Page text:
NORTH OLMSTED, Ohio — Tens of thousands of fish were found dead in a local river and on Wednesday a husband and wife were charged with poisoning them.
In April of this year, nearly 31,000 dead fish were found floating in a three mile stretch of the Rocky River.
Federal and state officials announced charges against Renato Montorsi, 79, and his wife Teresina, 74, along with their collectible coin company located in Strongsville, Kennedy Mint, Inc.
“Last April, Mr. Montorsi tried to dispose of a drum of liquid cyanide by putting it in a dumpster, the drum was marked as being toxic, clearly labeled as such and it clearly had the poison sign, the skull and crossbones on the drum,” said Steven Dettelbach, United States Attorney for the Northern District of Ohio.
Investigators said the garbage company refused to take the dumpster, and allege that Montorsi found his own way of disposing of the chemical.
“He took a hammer and a sharp metal object, according to the indictment, and punched a hole in the drum after he had moved it to a storm drain, a storm drain that fed directly into a branch of the Rocky River,” Dettelbach said.
“I’ve never seen a case that involved this many dead fish,” said assistant U.S. attorney Brad Beeson.
Montorsi and Kennedy Mint, Inc. will both be charged with four counts each: violation of the Clean Water Act, conspiracy and two counts of obstruction of justice.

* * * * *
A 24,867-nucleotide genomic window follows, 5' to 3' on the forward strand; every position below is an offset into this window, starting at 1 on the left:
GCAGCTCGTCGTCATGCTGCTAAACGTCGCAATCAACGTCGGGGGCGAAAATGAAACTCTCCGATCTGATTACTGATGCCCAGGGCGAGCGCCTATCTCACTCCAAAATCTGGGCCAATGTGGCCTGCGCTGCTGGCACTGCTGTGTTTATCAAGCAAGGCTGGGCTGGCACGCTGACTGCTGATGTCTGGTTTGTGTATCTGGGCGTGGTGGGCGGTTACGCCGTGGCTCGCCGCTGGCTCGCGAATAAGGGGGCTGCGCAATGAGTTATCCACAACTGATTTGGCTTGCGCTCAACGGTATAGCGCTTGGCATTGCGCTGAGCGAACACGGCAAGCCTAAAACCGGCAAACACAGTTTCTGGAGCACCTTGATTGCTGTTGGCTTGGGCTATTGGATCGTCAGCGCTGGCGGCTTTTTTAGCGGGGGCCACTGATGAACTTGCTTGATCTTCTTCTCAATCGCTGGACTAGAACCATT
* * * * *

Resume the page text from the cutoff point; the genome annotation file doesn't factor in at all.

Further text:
Investigators said Montorsi’s wife, Teresina, didn’t assist in the dumping, but was arrested for trying to cover up the crime by assisting in hiding the empty drums at their home in Grafton.
She is also charged with conspiracy and two counts of obstruction.
“They just denied knowledge of the barrel, when in fact that barrel was at their home. When someone puts something into a drain, it doesn’t go ‘nowhere,’ it always goes somewhere, and in this instance, ‘somewhere’ was right there and because of his actions, 30,000 fish died,” Beeson said.
“Today’s indictment and the actions of law enforcement behind me should send a clear message that we intend to vigorously investigate and when the evidence supports it, prosecute those individuals who would rob the rest of the community of one of our most precious natural resources,” said Dettelbach.
Investigators said the Rocky River is safe and clean now because liquid cyanide quickly dissolves and dilutes.
If convicted of the charges, the couple could face at least 30 years in federal prison.
Both are expected to be formally charged in federal court early next week.